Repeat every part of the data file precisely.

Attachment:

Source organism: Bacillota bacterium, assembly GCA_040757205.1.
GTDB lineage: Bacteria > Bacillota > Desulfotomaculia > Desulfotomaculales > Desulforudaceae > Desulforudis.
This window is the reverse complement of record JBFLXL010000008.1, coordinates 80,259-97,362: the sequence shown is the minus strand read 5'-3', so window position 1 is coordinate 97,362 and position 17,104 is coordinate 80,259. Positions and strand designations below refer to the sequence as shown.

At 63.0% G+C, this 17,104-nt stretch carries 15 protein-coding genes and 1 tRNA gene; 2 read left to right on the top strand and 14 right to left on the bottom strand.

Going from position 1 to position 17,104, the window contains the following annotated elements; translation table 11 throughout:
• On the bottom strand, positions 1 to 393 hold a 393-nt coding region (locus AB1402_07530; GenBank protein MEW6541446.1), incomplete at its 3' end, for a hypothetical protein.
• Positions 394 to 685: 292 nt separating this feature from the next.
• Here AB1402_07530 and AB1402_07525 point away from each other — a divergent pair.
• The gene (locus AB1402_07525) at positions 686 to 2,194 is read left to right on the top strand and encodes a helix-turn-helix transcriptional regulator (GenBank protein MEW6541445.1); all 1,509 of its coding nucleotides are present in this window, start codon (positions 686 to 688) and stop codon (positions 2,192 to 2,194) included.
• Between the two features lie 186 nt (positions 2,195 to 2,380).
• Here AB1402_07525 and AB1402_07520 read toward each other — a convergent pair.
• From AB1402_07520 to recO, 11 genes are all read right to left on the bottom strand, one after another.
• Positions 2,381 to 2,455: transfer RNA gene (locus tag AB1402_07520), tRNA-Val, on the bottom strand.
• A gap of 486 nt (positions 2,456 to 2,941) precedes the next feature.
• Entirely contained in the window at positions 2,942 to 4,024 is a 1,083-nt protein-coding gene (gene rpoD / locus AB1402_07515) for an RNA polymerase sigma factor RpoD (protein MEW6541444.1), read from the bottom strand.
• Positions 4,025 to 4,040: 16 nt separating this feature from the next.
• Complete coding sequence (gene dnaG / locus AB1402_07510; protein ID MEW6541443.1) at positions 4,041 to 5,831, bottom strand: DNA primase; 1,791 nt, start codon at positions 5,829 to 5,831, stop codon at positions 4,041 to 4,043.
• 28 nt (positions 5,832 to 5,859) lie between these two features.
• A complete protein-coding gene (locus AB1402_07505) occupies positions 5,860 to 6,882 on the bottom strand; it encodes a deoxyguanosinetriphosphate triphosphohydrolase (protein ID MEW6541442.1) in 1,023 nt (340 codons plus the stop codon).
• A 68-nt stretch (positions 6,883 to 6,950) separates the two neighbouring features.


Source organism: Bacillota bacterium, assembly GCA_040757205.1.
GTDB lineage: Bacteria > Bacillota > Desulfotomaculia > Desulfotomaculales > Desulforudaceae > Desulforudis.
This window is the reverse complement of record JBFLXL010000008.1, coordinates 80,259-97,362: the sequence shown is the minus strand read 5'-3', so window position 1 is coordinate 97,362 and position 17,104 is coordinate 80,259. Positions and strand designations below refer to the sequence as shown.

At 63.0% G+C, this 17,104-nt stretch carries 15 protein-coding genes and 1 tRNA gene; 2 read left to right on the top strand and 14 right to left on the bottom strand.

Going from position 1 to position 17,104, the window contains the following annotated elements; translation table 11 throughout:
• On the bottom strand, positions 1 to 393 hold a 393-nt coding region (locus AB1402_07530; GenBank protein MEW6541446.1), incomplete at its 3' end, for a hypothetical protein.
• Positions 394 to 685: 292 nt separating this feature from the next.
• Here AB1402_07530 and AB1402_07525 point away from each other — a divergent pair.
• The gene (locus AB1402_07525) at positions 686 to 2,194 is read left to right on the top strand and encodes a helix-turn-helix transcriptional regulator (GenBank protein MEW6541445.1); all 1,509 of its coding nucleotides are present in this window, start codon (positions 686 to 688) and stop codon (positions 2,192 to 2,194) included.
• Between the two features lie 186 nt (positions 2,195 to 2,380).
• Here AB1402_07525 and AB1402_07520 read toward each other — a convergent pair.
• From AB1402_07520 to recO, 11 genes are all read right to left on the bottom strand, one after another.
• Positions 2,381 to 2,455: transfer RNA gene (locus tag AB1402_07520), tRNA-Val, on the bottom strand.
• A gap of 486 nt (positions 2,456 to 2,941) precedes the next feature.
• Entirely contained in the window at positions 2,942 to 4,024 is a 1,083-nt protein-coding gene (gene rpoD / locus AB1402_07515) for an RNA polymerase sigma factor RpoD (protein MEW6541444.1), read from the bottom strand.
• Positions 4,025 to 4,040: 16 nt separating this feature from the next.
• Complete coding sequence (gene dnaG / locus AB1402_07510; protein ID MEW6541443.1) at positions 4,041 to 5,831, bottom strand: DNA primase; 1,791 nt, start codon at positions 5,829 to 5,831, stop codon at positions 4,041 to 4,043.
• 28 nt (positions 5,832 to 5,859) lie between these two features.
• A complete protein-coding gene (locus AB1402_07505) occupies positions 5,860 to 6,882 on the bottom strand; it encodes a deoxyguanosinetriphosphate triphosphohydrolase (protein ID MEW6541442.1) in 1,023 nt (340 codons plus the stop codon).
• A 68-nt stretch (positions 6,883 to 6,950) separates the two neighbouring features.